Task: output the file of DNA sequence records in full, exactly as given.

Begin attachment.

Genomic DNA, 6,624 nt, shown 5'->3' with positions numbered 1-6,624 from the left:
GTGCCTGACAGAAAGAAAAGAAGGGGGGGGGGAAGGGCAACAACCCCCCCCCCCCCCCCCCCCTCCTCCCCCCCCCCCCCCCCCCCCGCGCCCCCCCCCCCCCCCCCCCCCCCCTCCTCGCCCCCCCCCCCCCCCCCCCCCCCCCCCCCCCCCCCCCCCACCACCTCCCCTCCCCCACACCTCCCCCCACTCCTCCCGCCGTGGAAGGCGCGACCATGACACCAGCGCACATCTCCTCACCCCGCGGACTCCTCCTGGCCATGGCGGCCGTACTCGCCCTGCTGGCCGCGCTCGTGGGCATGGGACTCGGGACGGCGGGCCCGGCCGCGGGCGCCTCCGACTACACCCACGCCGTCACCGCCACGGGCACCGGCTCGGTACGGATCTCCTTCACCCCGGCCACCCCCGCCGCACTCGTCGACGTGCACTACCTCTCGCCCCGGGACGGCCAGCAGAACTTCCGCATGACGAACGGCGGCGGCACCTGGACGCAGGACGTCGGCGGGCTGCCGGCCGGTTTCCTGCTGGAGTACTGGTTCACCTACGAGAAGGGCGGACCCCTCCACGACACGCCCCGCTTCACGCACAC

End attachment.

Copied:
Genomic DNA, 6,624 nt, shown 5'->3' with positions numbered 1-6,624 from the left:
GTGCCTGACAGAAAGAAAAGAAGGGGGGGGGGAAGGGCAACAACCCCCCCCCCCCCCCCCCCCTCCTCCCCCCCCCCCCCCCCCCCCGCGCCCCCCCCCCCCCCCCCCCCCCCCTCCTCGCCCCCCCCCCCCCCCCCCCCCCCCCCCCCCCCCCCCCCCACCACCTCCCCTCCCCCACACCTCCCCCCACTCCTCCCGCCGTGGAAGGCGCGACCATGACACCAGCGCACATCTCCTCACCCCGCGGACTCCTCCTGGCCATGGCGGCCGTACTCGCCCTGCTGGCCGCGCTCGTGGGCATGGGACTCGGGACGGCGGGCCCGGCCGCGGGCGCCTCCGACTACACCCACGCCGTCACCGCCACGGGCACCGGCTCGGTACGGATCTCCTTCACCCCGGCCACCCCCGCCGCACTCGTCGACGTGCACTACCTCTCGCCCCGGGACGGCCAGCAGAACTTCCGCATGACGAACGGCGGCGGCACCTGGACGCAGGACGTCGGCGGGCTGCCGGCCGGTTTCCTGCTGGAGTACTGGTTCACCTACGAGAAGGGCGGACCCCTCCACGACACGCCCCGCTTCACGCACAC